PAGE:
The Hitch-Hiker (Ida Lupino, 1953). Widely credited as the only classic Hollywood film noir directed by a woman, The Hitch-Hiker is a nasty hard knot of a movie. Inspired by a real crime spree that took place across the Western United States, the film follows two unlucky road trippers (Frank Lovejoy and Edmond O’Brien) who pick up a hitchhiker (William Talman) and quickly discover he’s a sociopathic killer. Director Ida Lupino keeps the storytelling simple and taut (she’s also co-credited, with Collier Young, on the screenplay), following the criminal and his captors as they travel through Mexico, the threat of violence a constant presence. There’s a B-movie lack of polish to the production, but that suits the material fine. It’s also acceptable that Lovejoy and O’Brien are fairly wooden in their performances, mostly because Talman absolutely oozes menace and amorality. If there are clearly better, more accomplished crime pictures of the era, few of them have a bad guy this irredeemably brutal. In dramatic sensibility, filmmakers didn’t come tougher than Lupino.
Shoes (Lois Weber, 1916). This stark drama from cinematic pioneer Lois Weber is based on a short story by Stella Wynne Herron. Destitute shopgirl Eva (Mary MacLaren) regularly sees all of her earnings consumed by the mounting debts of her family, a particular indignity since her capable father shirks work in favor of spending all his time reading dime novels. Eva’s own needs go unfilled, most notably the overdue replacement of her disintegrating footwear. Increasingly desperate, Eva relents to the attention of a well-to-do wolf (William V. Mong) who’s eager to reward companionship with store-bought gifts. Weber frames her social justice story with compelling empathy, acutely capturing the feeling that escape from cycles of poverty is all but impossible. And there are a few nifty visual flourishes, include some camera effects that are downright remarkable for the era. Over a century later, Shoes still has power, largely because its social observations remain sadly pertinent.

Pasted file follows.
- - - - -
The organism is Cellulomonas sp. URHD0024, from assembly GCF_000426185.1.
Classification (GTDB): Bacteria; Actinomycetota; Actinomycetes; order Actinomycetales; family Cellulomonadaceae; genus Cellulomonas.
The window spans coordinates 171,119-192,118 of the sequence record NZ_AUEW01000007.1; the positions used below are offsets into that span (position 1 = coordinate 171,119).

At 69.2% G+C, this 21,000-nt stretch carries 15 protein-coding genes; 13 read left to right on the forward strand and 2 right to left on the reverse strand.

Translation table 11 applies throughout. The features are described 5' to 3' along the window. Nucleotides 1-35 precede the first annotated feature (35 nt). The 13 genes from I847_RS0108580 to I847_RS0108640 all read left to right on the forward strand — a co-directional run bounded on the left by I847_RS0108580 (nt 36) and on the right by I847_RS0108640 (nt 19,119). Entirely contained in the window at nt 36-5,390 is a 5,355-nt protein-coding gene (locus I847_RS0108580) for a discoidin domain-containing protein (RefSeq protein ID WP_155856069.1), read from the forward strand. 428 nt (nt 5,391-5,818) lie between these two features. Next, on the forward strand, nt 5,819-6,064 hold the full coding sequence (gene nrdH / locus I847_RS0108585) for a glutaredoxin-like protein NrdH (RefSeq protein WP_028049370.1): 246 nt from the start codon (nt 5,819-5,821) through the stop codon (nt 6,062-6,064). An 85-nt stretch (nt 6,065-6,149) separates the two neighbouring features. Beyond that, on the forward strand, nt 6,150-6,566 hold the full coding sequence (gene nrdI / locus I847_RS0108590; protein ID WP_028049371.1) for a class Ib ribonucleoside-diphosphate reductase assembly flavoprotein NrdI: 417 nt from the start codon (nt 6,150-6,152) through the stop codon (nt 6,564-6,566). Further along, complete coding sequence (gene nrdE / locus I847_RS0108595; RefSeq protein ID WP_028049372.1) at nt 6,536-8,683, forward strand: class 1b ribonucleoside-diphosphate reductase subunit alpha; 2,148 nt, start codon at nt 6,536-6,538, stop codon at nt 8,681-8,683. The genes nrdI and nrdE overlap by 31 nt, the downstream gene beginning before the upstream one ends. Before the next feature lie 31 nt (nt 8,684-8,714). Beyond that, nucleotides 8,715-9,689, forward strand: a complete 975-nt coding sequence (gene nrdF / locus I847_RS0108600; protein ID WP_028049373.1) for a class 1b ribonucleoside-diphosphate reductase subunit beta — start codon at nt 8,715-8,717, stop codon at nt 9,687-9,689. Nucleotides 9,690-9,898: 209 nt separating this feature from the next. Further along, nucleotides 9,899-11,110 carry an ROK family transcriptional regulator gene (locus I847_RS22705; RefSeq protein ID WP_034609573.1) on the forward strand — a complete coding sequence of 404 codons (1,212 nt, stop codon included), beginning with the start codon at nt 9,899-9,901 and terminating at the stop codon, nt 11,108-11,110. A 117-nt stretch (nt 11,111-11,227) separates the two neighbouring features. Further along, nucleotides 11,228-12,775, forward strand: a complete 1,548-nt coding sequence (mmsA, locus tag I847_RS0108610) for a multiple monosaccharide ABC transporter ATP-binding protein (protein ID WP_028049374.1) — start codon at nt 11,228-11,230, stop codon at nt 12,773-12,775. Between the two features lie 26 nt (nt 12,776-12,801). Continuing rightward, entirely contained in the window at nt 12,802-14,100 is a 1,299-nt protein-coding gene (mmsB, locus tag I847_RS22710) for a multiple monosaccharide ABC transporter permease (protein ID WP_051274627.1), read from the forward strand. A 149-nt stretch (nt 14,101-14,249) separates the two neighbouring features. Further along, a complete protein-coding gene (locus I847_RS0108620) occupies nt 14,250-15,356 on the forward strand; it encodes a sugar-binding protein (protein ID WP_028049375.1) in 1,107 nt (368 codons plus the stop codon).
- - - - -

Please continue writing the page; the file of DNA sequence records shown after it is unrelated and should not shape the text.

The Way Back (Gavin O’Connor, 2020). This sports drama sticks to the standard template: downtrodden coach in need of redemption, team of underachieving misfits who just need someone to believe in them, an improbably turnaround that leads right to the championship. There’s no innovation to be found here, but The Way Back is a sturdy endeavor. To his great (and improbable) credit, Ben Affleck gives a very strong performance in the lead role, a man soothing his emotional wounds with a steady stream of alcohol who is convinced to coach the basketball team at the Catholic high school where he was one a star player. There are times when he plays the character’s burden with heavily transmitted maudlin sorrow; the screenplay, by Brad Ingelsby demands it. For most of the running time, the troubles he carries manifest in behavior, be it gruffness, rages, or wearily feigned politeness. The fullness of the portrayal makes the predictable character arc feel more earned than it is.